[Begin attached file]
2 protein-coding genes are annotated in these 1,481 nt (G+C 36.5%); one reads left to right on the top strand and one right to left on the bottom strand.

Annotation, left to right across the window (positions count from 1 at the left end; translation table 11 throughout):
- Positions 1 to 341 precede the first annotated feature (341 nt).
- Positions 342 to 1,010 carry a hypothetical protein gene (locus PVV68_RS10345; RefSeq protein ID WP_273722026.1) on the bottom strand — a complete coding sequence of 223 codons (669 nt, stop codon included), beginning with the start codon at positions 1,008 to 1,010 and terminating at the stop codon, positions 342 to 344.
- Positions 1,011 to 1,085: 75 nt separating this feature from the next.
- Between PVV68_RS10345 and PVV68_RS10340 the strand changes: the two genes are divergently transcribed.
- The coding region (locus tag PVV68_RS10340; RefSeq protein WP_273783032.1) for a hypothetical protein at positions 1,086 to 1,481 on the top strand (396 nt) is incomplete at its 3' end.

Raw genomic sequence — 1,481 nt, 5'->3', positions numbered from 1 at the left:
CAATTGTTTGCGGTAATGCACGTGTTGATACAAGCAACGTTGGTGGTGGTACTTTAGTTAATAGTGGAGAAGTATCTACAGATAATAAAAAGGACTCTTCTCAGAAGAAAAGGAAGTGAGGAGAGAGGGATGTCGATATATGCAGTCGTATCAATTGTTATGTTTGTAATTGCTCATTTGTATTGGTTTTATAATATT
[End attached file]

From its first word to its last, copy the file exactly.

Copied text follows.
2 protein-coding genes are annotated in these 1,481 nt (G+C 36.5%); one reads left to right on the top strand and one right to left on the bottom strand.

Annotation, left to right across the window (positions count from 1 at the left end; translation table 11 throughout):
- Positions 1 to 341 precede the first annotated feature (341 nt).
- Positions 342 to 1,010 carry a hypothetical protein gene (locus PVV68_RS10345; RefSeq protein ID WP_273722026.1) on the bottom strand — a complete coding sequence of 223 codons (669 nt, stop codon included), beginning with the start codon at positions 1,008 to 1,010 and terminating at the stop codon, positions 342 to 344.
- Positions 1,011 to 1,085: 75 nt separating this feature from the next.
- Between PVV68_RS10345 and PVV68_RS10340 the strand changes: the two genes are divergently transcribed.
- The coding region (locus tag PVV68_RS10340; RefSeq protein WP_273783032.1) for a hypothetical protein at positions 1,086 to 1,481 on the top strand (396 nt) is incomplete at its 3' end.

Raw genomic sequence — 1,481 nt, 5'->3', positions numbered from 1 at the left:
CAATTGTTTGCGGTAATGCACGTGTTGATACAAGCAACGTTGGTGGTGGTACTTTAGTTAATAGTGGAGAAGTATCTACAGATAATAAAAAGGACTCTTCTCAGAAGAAAAGGAAGTGAGGAGAGAGGGATGTCGATATATGCAGTCGTATCAATTGTTATGTTTGTAATTGCTCATTTGTATTGGTTTTATAATATT